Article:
Wednesday, November 10, 2010

Homosexuality and Brazilian Soccer

A couple weeks ago in class, there was a discussion about the presence of homosexuality in sports in response to Burgos’s article. During the discussion, Professor Rodriguez mentioned that the Brazilian soccer team had posed in a gay magazine to show their appreciation of their gay fans. I wanted to follow up on that discussion.

It’s been a standing tradition for famous Brazilian soccer players to appear in “G Magazine”, the highest-selling gay magazine in Brasil. Since 1999, soccer players from various Brazilian teams have graced the front covers of “G Magazine”. The example below shows Rafael Cordova, the (heterosexual) goalkeeper from the team Vitoria, who posed in 2007.

The number of soccer players that appear in G Magazine every year is surprising given the soccer world’s current hostility towards homosexuality. Cordova posed in G Magazine in the middle of a national controversy in which a famous soccer player (Ricarlyson) had sued another player from a rival team for slander because had insinuated that he was homosexual. The judge (Manoel Maximiano Junqueira Filho) receiving the case stroked the controversy by suggesting that Ricarlyson retire from the support if he was homosexual, as homosexuals had no place in such a sport.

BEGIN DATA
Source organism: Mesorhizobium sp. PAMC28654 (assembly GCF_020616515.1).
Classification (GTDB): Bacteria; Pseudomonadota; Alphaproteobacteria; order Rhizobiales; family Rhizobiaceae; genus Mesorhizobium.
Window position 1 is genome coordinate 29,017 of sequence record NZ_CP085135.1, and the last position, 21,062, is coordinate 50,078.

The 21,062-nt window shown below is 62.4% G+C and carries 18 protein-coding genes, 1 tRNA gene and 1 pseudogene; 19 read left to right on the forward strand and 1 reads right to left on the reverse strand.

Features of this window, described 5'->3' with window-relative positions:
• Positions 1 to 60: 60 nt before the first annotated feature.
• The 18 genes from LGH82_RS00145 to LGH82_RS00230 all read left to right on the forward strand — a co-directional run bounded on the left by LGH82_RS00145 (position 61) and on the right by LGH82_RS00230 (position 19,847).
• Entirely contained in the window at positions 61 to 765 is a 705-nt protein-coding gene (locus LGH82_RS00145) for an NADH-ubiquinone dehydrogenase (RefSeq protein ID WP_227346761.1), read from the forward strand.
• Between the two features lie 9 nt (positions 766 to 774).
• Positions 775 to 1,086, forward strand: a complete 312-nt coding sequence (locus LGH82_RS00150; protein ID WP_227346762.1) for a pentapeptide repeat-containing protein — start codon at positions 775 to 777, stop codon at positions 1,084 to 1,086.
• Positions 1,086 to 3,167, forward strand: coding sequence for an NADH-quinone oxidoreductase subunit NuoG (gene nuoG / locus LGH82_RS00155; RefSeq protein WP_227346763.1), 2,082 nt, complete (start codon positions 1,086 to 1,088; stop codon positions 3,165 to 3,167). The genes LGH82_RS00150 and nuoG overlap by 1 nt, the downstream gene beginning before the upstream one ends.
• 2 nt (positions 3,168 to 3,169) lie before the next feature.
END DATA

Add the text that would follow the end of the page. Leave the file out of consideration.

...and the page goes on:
Many fans share this judge’s attitude. In fact, Cordova was vilified by many fans after posing in G magazine, and many fans demanded that he be fired.

Despite frequent appearances by Brazilian soccer players in gay magazines, homosexuality still occupies and awkward and marginalized place in the realm of Brazilian sports. To this date, no Brazilian soccer player has openly outed himself as gay, and given current attitudes towards homosexuality in this sport, it may be a while before any Brazilian soccer player comes out of the closet.


  1. I love this post. This sort of activism not only addresses the oppressive nature of homosexuality in Brazil and Latin America, it also shows activism towards men breaking the mold of "macho". By showing support of the homosexual community, the athletes are risking their own persona as "manly, macho men playing rugged manly sports". This act of defiance not only shows support to a minority, it also breaks the preconceived idea of what an athlete--a "man"--should or should not do in the Latin American world.

  2. I think it's great that (straight) men in professional sports are willing to pose in Gay magazines.

    I mean, it's not as if gay men do not consume their images either way...Once your body becomes a symbol for a rugged masculinity and is displayed across various screens and platforms, you cannot stop the queer folk from eating it up according to their own desires, just like any other person, straight or gay, would do...

    I feel that it takes a "real" man to cross borders of gender and sexuality and still maintain a sense of confidence...kinda sexy too